If you are interested in birds,or butterflies, geology, geography, fossils, history, astronomy, insects, spiders, fungi, flora, trees, evolution, mammals, reptiles, archeology, field trips, talks, then the BNSS is for you. Not cheap, but not expensive, for virtually everything is then free for the year. It costs about the equivalent for a night out at the theatre for two. You can volunteer to help, or just enjoy it all. Lectures are thankfully restricted to one hour, so it does not become 'work'. There are top of the range world authorities, both as members or lecturers. It is heartening that individuals will come from near and far to impart their knowledge, just for the barest of expenses (not quite on a MP's scale).

The British are a curious people; curious meaning - 'I wonder what is over that horizon?' So, we sent James Cook to study the transit of Venus, and whilst he was at it, why not go around the world? So he did this - 3 times. We disptched explorers, plant hunters, we discovered fossils, and pondered their meaning - what was a fossillised ammonite doing on top of a hill in Oxfordshire? We pondered and tried to find answers. Later, this mantle may have been taken over by the USA. There may have been more than one reason for going to the moon, maybe to show capitalism was better than communism during the space race, but the overriding reason was just simple curiousity. There can be no greater reason and a reflection of the greatness of that country. What was up there? Later Voyagers 1 & 2 were sent on their fantastic trips to the unknown, to the edge of the solar system and then beyond on a grand tour, and 35 years later we are still getting information from Voyager 1! If this intrigues you, join the BNSS. You do not need to be a slingshot trajectory mathematical genius, you do not need to an academic, you do not need to be an expert in anything, but have that curiosity, that wonder, a yearning for knowledge that a 5 year-old has, and you will enjoy this Society. There are a mere 250 members of the BNSS, so plenty of room if you wish to join. If you live within a 30 mile radius, and love the natural world, have not lost your childish curiousity, then pay a visit or check out the website - now. If you live further away, put your residence up for sale - now - and move to sunny Bournemouth.

We should never forget how this place is run by volunteers, from the person who makes the tea, to the Chairman, President, writers, lecturers, field guide leaders, data collectors, historians, photographers, and many others who all do this solely for their love of subject and for their fellow man, expecting no pay, expenses or even thanks.

If you wish to see it, check the website, or come on a field trip, or visit on a Tuesday morning when it is open to all, or when they have Open Days and special weekend events.

I have told my friends that Dorset has so much to offer, it is the best county for wildlife and scenery, so they should all sell up move here immediately, and in addition there is the BNSS. A beautifully tended garden, 2 or 3 lectures every week (and as stated, these are restricted to an hour - perfect), regular field trips, experts in everything to do with the natural world, a combination of the Science, the Natural History, the Geological and the British Museum, a library, thousands of exhibits such as butterflies, birds, shells and fossils, all cramped together in one ‘house’. It must make it unique, certainly in Britain and perhaps anywhere in the world, and it is all within walking distance for me. It is worth moving to Bournemouth just to be near the Society. When the 3-month programme is revealed, there is however a problem - that is, I want to attend virtually every lecture and field trip; again, I am not being flippant. I should in fairness ad that not all lectures are unforgetable, although some are for the wrong reason. Some are good, some are outstanding, and some are lousy. However, this is often a subjective emotion, and others will disagree (although they are sadly deluded with poor taste and awful judgement).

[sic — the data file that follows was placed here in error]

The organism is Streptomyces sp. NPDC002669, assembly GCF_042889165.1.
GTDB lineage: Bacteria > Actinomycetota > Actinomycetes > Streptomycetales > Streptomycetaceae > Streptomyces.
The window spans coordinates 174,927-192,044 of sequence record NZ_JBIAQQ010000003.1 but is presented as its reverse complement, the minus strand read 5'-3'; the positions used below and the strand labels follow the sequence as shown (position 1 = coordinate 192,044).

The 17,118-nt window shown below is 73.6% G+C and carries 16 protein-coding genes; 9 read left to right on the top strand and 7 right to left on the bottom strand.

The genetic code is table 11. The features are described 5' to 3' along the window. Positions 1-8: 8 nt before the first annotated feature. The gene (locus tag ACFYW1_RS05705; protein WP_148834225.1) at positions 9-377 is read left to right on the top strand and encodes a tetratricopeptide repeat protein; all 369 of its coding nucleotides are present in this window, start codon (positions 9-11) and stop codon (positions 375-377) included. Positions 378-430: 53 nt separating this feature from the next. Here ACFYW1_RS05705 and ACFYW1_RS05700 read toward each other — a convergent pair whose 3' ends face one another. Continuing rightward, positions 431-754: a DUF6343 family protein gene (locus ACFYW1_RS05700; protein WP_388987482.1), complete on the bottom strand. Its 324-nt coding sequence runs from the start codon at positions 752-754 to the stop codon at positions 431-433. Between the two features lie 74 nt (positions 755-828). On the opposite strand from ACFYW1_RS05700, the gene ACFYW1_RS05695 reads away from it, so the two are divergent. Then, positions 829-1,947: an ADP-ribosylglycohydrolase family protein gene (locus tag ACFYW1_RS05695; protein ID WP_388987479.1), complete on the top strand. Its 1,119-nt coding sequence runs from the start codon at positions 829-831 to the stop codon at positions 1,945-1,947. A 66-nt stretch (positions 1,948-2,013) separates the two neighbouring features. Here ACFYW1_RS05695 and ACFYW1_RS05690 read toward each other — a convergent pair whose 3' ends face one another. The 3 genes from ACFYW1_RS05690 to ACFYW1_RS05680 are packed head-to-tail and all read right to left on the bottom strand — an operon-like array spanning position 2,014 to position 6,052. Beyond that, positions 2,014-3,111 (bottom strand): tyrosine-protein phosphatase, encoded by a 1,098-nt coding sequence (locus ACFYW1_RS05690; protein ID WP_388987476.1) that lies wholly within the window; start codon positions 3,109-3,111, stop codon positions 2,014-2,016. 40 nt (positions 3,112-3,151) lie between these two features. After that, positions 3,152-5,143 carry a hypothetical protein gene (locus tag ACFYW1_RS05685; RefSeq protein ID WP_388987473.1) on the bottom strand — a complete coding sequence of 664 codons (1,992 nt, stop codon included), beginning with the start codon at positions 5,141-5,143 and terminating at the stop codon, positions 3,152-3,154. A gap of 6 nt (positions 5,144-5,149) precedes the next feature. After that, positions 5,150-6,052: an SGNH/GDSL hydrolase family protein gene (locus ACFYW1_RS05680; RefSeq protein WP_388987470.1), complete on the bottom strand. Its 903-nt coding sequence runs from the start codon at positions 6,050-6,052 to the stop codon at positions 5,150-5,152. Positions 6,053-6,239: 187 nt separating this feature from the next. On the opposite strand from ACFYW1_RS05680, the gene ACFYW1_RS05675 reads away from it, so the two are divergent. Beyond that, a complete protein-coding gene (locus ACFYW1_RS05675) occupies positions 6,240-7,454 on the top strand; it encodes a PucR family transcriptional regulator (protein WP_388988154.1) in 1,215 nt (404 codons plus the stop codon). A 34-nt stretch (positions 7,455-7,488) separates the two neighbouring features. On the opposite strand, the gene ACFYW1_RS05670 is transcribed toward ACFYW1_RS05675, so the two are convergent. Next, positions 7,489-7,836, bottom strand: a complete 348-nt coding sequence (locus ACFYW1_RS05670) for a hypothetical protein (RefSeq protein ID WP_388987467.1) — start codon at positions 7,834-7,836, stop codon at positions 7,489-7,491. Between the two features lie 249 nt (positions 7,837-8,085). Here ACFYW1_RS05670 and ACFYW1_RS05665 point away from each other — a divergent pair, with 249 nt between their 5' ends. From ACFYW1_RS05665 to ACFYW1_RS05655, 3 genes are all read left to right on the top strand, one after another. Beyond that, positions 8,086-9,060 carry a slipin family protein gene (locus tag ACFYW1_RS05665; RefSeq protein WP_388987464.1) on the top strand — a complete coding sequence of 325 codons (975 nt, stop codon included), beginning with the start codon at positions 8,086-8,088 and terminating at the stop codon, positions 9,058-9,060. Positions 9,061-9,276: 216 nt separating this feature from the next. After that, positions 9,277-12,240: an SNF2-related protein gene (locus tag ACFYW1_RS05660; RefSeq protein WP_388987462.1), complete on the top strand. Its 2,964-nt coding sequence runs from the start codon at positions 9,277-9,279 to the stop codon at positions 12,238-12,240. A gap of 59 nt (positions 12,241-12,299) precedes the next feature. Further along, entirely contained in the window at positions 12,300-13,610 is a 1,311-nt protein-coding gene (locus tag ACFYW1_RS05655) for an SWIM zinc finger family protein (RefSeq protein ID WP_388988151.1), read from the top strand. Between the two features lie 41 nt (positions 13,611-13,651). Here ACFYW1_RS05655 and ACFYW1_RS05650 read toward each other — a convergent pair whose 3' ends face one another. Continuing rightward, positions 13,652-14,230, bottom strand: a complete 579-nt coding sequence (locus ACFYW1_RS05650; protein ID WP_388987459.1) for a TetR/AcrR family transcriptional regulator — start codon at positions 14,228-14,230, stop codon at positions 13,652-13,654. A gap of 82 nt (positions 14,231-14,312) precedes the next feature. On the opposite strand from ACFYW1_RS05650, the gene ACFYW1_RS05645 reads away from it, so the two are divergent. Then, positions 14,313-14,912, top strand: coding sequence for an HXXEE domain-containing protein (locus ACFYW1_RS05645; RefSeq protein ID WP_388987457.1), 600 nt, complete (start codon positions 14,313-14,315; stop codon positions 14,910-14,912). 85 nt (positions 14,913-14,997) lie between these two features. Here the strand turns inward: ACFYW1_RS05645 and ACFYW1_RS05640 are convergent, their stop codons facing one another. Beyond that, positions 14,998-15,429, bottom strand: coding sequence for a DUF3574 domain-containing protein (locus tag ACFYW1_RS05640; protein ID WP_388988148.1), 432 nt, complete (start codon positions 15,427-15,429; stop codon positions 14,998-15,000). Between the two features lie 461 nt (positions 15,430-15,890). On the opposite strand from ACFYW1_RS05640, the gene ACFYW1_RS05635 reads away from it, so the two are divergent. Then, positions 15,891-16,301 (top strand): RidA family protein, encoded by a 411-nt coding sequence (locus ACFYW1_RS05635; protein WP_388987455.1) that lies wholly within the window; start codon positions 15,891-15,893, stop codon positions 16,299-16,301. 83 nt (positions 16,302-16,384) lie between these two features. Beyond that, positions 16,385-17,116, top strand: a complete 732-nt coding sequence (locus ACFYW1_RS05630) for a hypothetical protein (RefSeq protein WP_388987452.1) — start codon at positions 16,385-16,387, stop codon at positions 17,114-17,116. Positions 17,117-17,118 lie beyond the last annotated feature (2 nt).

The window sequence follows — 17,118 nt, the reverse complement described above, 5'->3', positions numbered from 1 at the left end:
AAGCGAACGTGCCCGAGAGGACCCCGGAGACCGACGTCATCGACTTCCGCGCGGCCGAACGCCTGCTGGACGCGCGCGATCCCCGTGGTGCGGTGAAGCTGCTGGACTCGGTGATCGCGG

I love everything about Bournemouth, its vibrancy and youth, I love everything about this most scenic county of Dorset and I feel lucky and fortunate that I have discovered the matchless BNSS




For the next 2 years, Heather Dixon will be running 'Bournemouth Naturally', with assistance from the BNSS, together with the Wildlife Trusts, Lottery funding and many other groups. This is to encourage locals to become involved in recording or simply enjoying the wildlife that the town and immediate surroundings has to offer. The walks and talks are free, are for all ages, and it is a great way of learning about the natural world, and discovering the vast number of green spaces around Bournemouth. Information here on the website -

Back to Articles


© Website designed and maintained by